Meat processors not safe enough says union

Meat processors not safe enough says New Zealand Union
By SONIA GERKEN in Gore - The Southland Times

Meat workers union leaders have accused processing companies of not going far enough to ensure the health and safety of their employees.

Labour Department figures, requested by The Southland Times, show that Southland-based meat processor Alliance Group has the second-highest number of convictions for serious harm incidents in their plants from 1995 to 2008.

Alliance's 11 convictions were one less than North Island meat processor Richmond Ltd, now owned by Silver Ferns Farms.

New Zealand's largest meat processing company, Silver Fern Farms, had two convictions when it was operating as PPCS.

New Zealand Meat Workers Union Otago-Southland branch secretary Gary Davis said companies were paying lip service to health and safety.

"It's one thing to have signs on the wall and all the paperwork but in reality our people are working far too hard at a level far too great for the average person," Mr Davis said.

A worker who had been injured at an Alliance Plant said he felt there was too much focus on production and not enough on safety.

"People are working under pressure and some struggle to keep up and that's when accidents happen. There needs to be more safety awareness amongst workers and the company, and workers need to be listened to when they identify hazards."

Representatives for Alliance and Silver Farm Farms said their companies had rigorous health and safety procedures in place.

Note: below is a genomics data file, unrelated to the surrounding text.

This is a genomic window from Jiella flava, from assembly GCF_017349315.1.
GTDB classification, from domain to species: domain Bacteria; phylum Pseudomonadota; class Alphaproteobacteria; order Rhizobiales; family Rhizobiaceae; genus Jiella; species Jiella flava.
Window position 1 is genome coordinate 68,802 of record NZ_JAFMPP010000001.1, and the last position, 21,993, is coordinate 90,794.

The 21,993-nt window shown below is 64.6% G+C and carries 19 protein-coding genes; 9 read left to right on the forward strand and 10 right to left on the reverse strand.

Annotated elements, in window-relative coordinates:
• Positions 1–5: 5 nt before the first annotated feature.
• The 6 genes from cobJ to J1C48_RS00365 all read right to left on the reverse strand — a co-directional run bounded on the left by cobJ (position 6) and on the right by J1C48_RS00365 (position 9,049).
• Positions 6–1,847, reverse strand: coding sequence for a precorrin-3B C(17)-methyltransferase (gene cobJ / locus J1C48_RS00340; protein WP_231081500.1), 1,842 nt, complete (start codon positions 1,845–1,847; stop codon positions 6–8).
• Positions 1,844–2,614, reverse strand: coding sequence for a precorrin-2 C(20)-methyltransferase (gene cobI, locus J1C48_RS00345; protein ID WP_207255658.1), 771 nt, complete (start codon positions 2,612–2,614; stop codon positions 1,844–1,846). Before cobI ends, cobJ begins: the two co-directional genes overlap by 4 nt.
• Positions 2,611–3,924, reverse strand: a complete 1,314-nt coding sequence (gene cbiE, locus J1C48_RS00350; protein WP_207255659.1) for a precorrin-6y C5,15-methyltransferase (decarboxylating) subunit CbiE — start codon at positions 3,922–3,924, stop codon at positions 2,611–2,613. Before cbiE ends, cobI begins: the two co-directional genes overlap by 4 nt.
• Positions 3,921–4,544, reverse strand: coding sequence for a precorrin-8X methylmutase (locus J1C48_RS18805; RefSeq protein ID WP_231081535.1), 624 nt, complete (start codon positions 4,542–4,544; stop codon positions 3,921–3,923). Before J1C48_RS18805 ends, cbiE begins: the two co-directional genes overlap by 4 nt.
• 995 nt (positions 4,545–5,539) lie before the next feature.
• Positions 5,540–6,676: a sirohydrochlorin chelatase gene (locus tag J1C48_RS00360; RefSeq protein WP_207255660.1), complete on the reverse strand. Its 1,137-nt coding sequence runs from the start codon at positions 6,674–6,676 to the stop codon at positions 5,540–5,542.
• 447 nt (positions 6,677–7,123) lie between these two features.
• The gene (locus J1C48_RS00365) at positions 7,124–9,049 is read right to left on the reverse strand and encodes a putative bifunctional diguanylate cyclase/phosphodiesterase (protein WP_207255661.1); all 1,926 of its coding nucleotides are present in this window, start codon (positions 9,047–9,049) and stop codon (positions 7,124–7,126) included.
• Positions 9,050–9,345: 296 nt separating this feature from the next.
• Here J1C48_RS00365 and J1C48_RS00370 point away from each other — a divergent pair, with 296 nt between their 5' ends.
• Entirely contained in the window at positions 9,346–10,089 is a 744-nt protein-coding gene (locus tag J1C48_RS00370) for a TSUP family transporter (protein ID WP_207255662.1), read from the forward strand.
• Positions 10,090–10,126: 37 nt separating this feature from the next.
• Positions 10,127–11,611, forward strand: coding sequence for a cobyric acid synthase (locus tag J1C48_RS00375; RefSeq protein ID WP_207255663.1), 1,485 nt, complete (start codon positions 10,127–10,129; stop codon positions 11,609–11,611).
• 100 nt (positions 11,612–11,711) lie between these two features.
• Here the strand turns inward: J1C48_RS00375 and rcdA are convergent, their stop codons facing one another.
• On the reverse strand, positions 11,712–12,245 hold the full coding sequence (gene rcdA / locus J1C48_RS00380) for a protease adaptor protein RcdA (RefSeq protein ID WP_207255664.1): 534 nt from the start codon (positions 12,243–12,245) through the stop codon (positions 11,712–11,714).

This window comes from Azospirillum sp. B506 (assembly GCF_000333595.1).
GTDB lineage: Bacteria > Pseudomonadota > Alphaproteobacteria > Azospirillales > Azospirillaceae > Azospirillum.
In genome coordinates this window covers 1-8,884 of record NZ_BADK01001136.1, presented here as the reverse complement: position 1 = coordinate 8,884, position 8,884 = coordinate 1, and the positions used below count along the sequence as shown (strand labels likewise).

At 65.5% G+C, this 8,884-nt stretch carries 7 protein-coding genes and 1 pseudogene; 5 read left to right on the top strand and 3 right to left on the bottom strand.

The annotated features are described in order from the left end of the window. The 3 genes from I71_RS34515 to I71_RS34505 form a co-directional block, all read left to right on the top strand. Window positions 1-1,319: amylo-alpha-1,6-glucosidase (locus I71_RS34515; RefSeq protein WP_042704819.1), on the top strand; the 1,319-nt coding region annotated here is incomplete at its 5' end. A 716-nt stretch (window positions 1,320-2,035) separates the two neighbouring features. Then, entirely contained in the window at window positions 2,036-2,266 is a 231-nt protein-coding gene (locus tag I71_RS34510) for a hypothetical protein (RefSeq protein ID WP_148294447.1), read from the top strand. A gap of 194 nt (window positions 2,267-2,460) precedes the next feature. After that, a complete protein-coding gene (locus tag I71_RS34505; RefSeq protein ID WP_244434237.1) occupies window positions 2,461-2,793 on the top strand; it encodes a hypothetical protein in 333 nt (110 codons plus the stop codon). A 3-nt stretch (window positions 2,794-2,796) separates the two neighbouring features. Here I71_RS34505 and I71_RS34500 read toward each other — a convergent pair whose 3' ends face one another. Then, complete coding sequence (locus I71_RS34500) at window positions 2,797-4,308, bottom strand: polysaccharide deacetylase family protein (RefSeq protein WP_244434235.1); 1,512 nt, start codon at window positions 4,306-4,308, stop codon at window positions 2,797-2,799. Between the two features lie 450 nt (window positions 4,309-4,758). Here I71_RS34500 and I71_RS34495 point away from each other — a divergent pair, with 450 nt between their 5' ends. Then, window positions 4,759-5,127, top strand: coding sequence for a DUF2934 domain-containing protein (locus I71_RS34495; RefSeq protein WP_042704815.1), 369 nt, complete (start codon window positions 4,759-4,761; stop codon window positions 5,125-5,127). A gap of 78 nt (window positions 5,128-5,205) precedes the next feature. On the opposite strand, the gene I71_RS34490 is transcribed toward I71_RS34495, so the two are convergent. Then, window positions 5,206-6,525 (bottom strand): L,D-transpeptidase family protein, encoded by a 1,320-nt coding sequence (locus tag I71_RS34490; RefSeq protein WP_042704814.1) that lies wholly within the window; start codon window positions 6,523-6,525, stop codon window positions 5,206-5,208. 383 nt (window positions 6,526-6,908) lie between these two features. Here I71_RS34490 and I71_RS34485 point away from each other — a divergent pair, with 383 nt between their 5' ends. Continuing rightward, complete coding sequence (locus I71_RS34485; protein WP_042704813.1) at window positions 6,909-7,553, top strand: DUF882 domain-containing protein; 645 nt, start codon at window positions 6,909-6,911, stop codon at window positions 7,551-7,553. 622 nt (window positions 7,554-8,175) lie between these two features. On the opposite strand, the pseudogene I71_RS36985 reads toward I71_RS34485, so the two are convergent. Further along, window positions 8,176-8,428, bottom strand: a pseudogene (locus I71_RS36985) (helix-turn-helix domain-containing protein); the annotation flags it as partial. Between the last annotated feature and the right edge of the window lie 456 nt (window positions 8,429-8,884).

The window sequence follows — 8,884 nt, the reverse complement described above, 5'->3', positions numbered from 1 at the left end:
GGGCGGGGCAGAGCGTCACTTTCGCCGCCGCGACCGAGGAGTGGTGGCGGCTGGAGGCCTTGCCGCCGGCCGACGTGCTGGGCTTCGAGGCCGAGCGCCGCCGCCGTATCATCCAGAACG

Alliance human resources and communications manager Kerry Stevens said his company's record of having the second-highest number of convictions possibly reflected the fact it was the second-largest meat company.

The meat industry was inherently more hazardous than many other industries and Alliance continued to improve and invest significant resources into health and safety, he said.

Alliance operated nine plants and had an estimated 5600 employees at the peak of the season.

Silver Fern Farms communications manager Brent Melville said the company was very happy with recording only two convictions in 13 years, given it was the largest meat processor in the country, but it could always do better. "We don't pay lip service to it (health and safety)."

The company has 24 plants throughout the country and about 7000 employees at the height of the season.

Labour Department figures show that there were 951 serious harm incidents in the meat processing industry from January 2005 to February this year.

The number of incidents had increased during the past two years.

Mr Davis said the union had gone to great expense to help members, including having a lawyer working fulltime to assist in such areas as ACC claims.

New people coming into the industry were a big problem, Mr Davis said.

There was not enough training and they were literally "thrown in at the deep end" and expected to keep up, he said.

SOUTH RECORD

Silver Fern Farms: Last conviction for a serious harm incident was in 2005 when company operated as PPCS.

Alliance Group: In 2004 two workers at the Lorneville plant suffered serious hand injuries in separate incidents, a Mataura plant employee had to have his leg amputated; in 2006, two incidents at the Lorneville plant, including the death of a man after he fell almost 5m; in 2008 a beef house employee suffered serious crush injuries.